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    The use of nostalgia in modern-day blockbuster marketing

    Analyze and describe the techniques used by major studios (like Disney) with hot-button intellectual property (like Star Wars) in a variety of film marketing, including but not limited to exposés, interviews, behind-the-scenes features, and the hype surrounding trailers and the leakage of any footage/spoilers in general.

    • Look no further than Star Wars: The Force Awakens for the use of nostalgia in marketing. The entire campaign was based on the idea that Star Wars is reintroducing classic characters like Han, Leia, and Luke. The marketing for the film trumpeted the return of classic Star Wars elements like the Millennium Falcon, X-Wings, TIE fighters, stormtroopers and aliens. Disney used all of these elements well to bring fans back in. The trailers all spoke of how each generation has a story and how this was the next chapter in that story. I think they did a very good job of bringing in all of these elements that fans have been asking for for so long, and the crowning moment was in the first full trailer for the film. At the last second, Han Solo and Chewbacca stepped onto the screen for the first time in over 30 years and uttered one simple but effective line. "Chewie, we're home." – Sjdeliman 7 years ago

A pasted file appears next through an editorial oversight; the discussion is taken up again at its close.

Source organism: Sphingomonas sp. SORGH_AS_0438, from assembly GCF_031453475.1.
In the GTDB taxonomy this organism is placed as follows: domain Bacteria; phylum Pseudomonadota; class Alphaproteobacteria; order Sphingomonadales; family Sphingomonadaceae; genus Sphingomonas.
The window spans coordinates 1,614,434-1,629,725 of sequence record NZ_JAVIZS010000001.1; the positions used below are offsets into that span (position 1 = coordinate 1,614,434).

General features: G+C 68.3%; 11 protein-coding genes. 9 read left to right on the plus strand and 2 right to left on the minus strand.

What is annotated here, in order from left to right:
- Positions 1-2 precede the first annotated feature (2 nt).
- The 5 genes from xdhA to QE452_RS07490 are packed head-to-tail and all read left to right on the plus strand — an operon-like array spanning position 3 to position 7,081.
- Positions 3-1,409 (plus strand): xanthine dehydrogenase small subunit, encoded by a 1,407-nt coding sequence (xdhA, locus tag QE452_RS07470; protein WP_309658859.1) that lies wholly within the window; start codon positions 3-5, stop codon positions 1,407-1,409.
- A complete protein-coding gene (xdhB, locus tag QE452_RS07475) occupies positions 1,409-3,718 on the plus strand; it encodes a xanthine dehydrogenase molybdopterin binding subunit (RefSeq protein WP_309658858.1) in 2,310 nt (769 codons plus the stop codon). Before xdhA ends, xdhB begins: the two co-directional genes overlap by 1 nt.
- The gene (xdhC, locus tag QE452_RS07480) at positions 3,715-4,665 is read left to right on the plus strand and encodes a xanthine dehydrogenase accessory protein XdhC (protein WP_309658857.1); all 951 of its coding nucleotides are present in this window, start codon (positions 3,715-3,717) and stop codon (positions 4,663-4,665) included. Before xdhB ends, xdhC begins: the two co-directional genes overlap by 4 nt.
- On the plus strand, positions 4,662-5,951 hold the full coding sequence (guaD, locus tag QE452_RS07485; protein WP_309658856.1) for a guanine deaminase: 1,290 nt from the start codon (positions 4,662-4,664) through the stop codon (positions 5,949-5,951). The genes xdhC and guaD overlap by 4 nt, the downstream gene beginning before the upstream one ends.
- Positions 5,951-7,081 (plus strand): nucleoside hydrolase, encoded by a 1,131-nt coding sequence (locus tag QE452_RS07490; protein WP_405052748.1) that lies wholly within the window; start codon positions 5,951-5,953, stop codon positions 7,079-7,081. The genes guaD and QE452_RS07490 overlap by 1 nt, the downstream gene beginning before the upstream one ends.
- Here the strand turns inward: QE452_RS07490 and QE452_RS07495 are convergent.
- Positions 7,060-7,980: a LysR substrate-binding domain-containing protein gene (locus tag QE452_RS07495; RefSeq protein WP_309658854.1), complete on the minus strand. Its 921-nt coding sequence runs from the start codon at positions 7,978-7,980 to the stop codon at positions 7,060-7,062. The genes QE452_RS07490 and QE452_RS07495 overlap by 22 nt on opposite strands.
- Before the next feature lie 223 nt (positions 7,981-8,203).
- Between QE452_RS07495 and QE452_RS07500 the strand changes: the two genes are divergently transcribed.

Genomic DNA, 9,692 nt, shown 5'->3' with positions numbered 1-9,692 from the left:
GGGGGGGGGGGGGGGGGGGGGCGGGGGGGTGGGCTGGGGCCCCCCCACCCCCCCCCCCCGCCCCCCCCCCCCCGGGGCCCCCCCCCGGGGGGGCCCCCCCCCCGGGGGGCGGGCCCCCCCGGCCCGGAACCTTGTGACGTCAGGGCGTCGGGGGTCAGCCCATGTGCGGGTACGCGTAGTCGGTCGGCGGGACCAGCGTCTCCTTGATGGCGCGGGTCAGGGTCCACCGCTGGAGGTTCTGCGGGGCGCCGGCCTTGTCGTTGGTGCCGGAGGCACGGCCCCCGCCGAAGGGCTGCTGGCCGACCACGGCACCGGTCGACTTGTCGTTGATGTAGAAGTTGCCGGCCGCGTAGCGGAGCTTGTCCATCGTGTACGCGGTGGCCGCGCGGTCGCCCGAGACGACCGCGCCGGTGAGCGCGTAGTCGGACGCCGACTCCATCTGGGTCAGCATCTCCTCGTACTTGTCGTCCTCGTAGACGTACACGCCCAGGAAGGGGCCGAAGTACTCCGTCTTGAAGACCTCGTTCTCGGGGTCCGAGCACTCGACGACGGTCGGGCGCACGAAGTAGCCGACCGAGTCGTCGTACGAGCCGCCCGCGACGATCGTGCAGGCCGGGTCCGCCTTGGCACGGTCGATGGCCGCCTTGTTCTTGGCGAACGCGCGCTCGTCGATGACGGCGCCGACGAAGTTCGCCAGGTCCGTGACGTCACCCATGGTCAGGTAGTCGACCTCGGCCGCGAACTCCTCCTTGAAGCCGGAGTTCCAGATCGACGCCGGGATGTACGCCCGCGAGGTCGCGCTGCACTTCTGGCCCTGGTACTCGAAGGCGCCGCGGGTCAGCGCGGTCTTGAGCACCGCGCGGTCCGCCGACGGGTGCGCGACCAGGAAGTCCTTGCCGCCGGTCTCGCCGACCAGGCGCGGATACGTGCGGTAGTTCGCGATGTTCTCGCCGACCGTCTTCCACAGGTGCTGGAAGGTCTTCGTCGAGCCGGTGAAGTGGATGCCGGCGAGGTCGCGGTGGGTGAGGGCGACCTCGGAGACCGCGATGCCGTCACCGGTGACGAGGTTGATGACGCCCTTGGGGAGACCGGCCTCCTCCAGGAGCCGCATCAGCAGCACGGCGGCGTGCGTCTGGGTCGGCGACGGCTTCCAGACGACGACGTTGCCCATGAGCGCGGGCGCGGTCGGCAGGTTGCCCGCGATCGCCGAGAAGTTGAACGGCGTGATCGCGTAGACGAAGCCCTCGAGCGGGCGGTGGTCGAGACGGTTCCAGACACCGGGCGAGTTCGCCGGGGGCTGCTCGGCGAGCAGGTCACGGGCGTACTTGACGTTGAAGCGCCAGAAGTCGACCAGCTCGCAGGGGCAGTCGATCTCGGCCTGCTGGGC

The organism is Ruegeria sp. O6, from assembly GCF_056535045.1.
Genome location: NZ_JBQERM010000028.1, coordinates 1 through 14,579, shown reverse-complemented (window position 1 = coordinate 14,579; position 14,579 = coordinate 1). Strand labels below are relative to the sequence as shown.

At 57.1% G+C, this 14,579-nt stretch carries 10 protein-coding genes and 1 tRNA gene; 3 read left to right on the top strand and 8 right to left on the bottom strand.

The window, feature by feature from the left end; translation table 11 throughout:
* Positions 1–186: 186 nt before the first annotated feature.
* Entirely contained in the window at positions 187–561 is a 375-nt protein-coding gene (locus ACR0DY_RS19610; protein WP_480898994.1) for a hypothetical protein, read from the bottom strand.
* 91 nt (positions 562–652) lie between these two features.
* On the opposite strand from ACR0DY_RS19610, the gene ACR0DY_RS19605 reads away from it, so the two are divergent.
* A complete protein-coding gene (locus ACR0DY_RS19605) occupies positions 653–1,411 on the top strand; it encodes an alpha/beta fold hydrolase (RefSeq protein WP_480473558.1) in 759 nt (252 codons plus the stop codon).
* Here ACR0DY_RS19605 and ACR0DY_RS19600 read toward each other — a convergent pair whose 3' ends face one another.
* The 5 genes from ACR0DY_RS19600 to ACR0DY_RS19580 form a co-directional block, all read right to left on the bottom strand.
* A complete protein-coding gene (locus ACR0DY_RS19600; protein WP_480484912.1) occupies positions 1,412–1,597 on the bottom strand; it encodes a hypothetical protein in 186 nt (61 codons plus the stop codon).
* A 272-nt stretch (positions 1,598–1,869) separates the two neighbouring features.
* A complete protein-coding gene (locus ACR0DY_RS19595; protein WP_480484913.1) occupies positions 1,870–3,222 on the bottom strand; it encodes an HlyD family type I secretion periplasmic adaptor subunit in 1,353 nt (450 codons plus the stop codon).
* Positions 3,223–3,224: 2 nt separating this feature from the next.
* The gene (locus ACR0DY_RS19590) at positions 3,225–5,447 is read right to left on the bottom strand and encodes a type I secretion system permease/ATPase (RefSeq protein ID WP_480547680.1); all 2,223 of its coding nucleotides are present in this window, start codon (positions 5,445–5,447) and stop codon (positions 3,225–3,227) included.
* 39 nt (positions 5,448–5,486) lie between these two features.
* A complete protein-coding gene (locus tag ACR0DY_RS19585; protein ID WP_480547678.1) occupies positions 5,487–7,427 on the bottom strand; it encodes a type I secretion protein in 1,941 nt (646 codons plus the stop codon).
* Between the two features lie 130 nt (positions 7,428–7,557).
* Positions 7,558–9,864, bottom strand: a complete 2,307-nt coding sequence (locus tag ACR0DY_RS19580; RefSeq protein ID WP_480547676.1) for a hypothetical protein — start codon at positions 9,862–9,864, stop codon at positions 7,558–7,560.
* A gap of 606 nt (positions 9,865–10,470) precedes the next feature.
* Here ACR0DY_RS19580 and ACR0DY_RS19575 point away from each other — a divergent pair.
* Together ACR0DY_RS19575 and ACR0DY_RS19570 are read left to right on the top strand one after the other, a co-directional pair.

• Stranger Things is another example; many viewers from the 80s really like the show because of its nostalgic references. – seouljustice 7 years ago

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    Latest Comments

    I never noticed this before in Baz’s films, but the writer as subject is often too tempting a character to leave out. The Seagull by Anton Chekhov, Owen Wilson in Midnight in Paris, etc.

    From The Get Down to Moulin Rouge: A Look at Baz Luhrmann's Writer-Heroes

    Never thought of it like this…but upon reflection, I do think the best horror films are the ones who externalize the terror that goes on within a human’s mind and body, like a crazed man swinging an axe at his sprinting kid. The Shining will always take the cake for me.

    Maternal Horror Films: Understanding the 'Dysfunctional' Mother

    Jodorowsky is one of my favorite filmmakers, not just for his breadth of vision, but for his wacky and idiosyncratic way of perceiving the world through the visuals of cinema. I still shudder to think what his Dune may have been like…Great article!

    Jodorowsky's Dream